Friday, July 25, 2008
I mentioned her to someone earlier today, so tonight it occurred to me to check the blog she started when she was diagnosed with lung cancer last December. The last time I checked, she had successfully completed her final round of treatments.
But it turns out that earlier today, her ashes were buried in Chicago. Valerie Jean McLenighan died on July 9. She was 60. Fortunately, she had more devoted friends than I who took very good care of her since her diagnosis.
The photo of her above was taken in Mexico this spring. It's not entirely clear, but it seems things started to get worse upon her return, perhaps on the trip itself. But that photo is how I will remember her.
I hadn't seen her for something like 35 years. We knew each other in college, and then saw each other when we were both in graduate school at the University of Iowa. I don't recall how we got back in touch in the late 80s or early 90s--it was probably at her instigation. She was reconnecting with Knox classmates, urging people to attend the next reunion. We talked on the phone a bunch of times (she did attend that reunion, and told me about it), from when I lived in Pittsburgh to after I moved to California. She almost visited here when she was in San Francisco, but it never worked out. We also emailed, and in one of hers, just before the Democratic Convention in 2004, she told me to watch the speech by a state legislator named Barack Obama, because he was something special.
I have a number of specific memories of Valjean. But at the moment I can't write about them. I'm just grateful that she had good medical care and lots of loving care from her friends. Her engagement with people was amazing--she was so much more outgoing than I ever was, and yet she had such a deep internal life. And I guess I'm a little daunted, too. I expect my death will be a good deal lonelier.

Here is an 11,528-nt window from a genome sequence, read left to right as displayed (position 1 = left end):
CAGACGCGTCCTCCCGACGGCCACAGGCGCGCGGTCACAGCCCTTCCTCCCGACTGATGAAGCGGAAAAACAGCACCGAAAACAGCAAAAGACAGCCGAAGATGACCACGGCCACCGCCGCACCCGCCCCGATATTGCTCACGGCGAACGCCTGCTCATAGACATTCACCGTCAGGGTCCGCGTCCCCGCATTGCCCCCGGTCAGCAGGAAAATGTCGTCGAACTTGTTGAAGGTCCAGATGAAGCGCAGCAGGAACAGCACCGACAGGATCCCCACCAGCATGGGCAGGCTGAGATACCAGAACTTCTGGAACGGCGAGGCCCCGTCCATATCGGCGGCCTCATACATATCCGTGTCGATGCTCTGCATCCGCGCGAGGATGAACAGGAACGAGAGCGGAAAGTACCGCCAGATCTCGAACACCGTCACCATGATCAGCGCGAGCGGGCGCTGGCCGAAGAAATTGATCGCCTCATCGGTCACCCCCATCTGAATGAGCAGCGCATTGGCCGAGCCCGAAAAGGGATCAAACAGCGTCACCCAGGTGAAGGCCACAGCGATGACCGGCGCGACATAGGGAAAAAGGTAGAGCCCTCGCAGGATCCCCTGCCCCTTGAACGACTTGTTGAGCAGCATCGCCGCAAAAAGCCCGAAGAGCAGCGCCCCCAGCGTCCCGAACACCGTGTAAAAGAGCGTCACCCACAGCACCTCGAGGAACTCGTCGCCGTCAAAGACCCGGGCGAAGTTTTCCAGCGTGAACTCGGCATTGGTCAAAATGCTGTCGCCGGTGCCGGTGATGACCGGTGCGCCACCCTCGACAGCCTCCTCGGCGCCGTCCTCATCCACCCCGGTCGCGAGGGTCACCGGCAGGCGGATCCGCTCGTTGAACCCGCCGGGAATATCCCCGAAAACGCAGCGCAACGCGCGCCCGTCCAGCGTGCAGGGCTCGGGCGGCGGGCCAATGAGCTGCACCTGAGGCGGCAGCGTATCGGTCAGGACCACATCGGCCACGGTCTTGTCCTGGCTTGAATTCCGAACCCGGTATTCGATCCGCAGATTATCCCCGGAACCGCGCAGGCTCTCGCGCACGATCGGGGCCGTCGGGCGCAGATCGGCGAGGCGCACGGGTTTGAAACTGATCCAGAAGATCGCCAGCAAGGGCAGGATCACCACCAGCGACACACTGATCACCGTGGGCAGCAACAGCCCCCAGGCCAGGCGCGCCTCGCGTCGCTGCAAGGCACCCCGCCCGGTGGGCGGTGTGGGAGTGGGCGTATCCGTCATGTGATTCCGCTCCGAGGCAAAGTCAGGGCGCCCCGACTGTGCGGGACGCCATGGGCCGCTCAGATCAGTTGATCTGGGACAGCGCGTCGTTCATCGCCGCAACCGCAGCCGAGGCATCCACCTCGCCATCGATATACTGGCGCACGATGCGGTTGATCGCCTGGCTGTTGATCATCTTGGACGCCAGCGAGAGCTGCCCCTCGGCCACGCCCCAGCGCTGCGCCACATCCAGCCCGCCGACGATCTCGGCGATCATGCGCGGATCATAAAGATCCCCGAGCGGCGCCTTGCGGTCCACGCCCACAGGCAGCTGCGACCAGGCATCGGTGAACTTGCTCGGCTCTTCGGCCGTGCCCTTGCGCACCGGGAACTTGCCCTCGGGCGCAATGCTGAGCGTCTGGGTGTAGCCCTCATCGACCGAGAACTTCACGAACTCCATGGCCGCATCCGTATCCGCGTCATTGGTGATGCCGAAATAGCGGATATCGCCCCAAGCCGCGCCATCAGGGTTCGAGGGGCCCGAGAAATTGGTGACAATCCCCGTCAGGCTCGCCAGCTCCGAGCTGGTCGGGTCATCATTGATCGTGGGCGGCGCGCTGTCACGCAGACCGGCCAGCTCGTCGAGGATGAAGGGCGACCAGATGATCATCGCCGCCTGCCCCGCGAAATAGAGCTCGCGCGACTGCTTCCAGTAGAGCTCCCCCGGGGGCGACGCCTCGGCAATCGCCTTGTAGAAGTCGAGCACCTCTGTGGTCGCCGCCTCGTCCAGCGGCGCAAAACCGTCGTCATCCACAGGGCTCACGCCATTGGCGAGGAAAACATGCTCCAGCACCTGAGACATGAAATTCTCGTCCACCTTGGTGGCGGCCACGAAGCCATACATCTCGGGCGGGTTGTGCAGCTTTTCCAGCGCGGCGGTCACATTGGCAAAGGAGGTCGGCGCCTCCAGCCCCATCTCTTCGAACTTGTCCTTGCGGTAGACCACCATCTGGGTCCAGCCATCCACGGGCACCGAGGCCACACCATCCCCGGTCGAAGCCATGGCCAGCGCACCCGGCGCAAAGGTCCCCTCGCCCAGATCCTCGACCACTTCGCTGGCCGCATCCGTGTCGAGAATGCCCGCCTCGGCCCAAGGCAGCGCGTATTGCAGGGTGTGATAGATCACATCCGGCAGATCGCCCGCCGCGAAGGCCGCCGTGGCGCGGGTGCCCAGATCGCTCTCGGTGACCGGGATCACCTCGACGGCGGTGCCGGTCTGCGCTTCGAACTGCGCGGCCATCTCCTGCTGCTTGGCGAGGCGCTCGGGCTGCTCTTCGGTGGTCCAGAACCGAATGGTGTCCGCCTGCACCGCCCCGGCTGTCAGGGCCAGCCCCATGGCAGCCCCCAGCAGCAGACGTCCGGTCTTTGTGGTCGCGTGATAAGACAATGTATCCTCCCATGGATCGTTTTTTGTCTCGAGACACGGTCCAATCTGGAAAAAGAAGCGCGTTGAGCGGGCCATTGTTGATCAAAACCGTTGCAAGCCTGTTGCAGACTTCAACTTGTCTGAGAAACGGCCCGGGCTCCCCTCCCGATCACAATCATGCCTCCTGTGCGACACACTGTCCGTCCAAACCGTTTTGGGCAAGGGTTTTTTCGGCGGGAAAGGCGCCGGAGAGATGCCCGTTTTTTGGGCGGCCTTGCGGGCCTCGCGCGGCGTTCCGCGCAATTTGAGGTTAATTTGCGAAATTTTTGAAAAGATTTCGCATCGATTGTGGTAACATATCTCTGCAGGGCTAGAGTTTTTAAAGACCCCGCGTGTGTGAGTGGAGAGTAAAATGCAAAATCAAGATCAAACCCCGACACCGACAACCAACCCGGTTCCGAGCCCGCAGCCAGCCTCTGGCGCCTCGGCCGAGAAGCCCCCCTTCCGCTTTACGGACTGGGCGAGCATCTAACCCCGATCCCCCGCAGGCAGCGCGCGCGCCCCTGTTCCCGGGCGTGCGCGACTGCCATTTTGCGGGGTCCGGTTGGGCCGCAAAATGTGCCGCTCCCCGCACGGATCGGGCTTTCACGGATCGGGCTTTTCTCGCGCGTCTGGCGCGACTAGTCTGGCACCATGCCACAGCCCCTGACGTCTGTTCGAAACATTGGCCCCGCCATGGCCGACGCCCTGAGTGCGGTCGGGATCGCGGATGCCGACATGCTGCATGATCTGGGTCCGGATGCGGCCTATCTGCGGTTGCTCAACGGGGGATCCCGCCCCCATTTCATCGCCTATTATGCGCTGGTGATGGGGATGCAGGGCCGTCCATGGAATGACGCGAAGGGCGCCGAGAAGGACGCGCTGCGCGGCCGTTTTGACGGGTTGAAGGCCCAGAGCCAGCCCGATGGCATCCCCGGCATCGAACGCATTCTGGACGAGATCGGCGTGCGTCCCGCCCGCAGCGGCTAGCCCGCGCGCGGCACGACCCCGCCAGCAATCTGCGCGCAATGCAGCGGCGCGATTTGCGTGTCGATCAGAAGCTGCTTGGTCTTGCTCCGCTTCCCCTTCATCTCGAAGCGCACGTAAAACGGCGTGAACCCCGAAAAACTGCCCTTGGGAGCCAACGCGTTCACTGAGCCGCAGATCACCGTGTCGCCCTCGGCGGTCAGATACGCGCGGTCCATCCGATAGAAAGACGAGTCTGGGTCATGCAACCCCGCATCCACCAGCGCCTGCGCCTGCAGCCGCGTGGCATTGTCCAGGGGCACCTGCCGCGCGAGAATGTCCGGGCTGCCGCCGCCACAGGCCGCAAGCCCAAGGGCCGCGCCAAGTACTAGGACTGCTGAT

Valjean was a practicing Buddhist, and there will be a memorial service for her at her Zen Center this Sunday. But in August, there will also be a Mass for her, and a memorial in Chicago being organized by her friends. If there are others from Knox checking in here who didn't know about this and are interested in the memorial, information will be posted on her blog.
On the day she died, a friend of hers named Steve McCabe posted a poem by Wallace Stevens he said was one of her favorites. It means a lot to me, too--there's a copy of it just a few feet away. Valjean and I were in a class together, taught by Doug Wilson, on the poetry of Walt Whitman and Wallace Stevens. So we came to this poem together:
Final Soliloquy of the Interior Paramour
Light the first light of evening, as in a room
In which we rest and, for small reason, think
The world imagined is the ultimate good.
This is, therefore, the intensest rendezvous.
It is in that thought that we collect ourselves,
Out of all the indifferences, into one thing:
Within a single thing, a single shawl
Wrapped tightly round us, since we are poor, a warmth,
A light, a power, the miraculous influence.
Here, now, we forget each other and ourselves.
We feel the obscurity of an order, a whole,
A knowledge, that which arranged the rendezvous.
Within its vital boundary, in the mind.
We say God and the imagination are one...
How high that highest candle lights the dark.
Out of this same light, out of the central mind,
We make a dwelling in the evening air,
In which being there together is enough.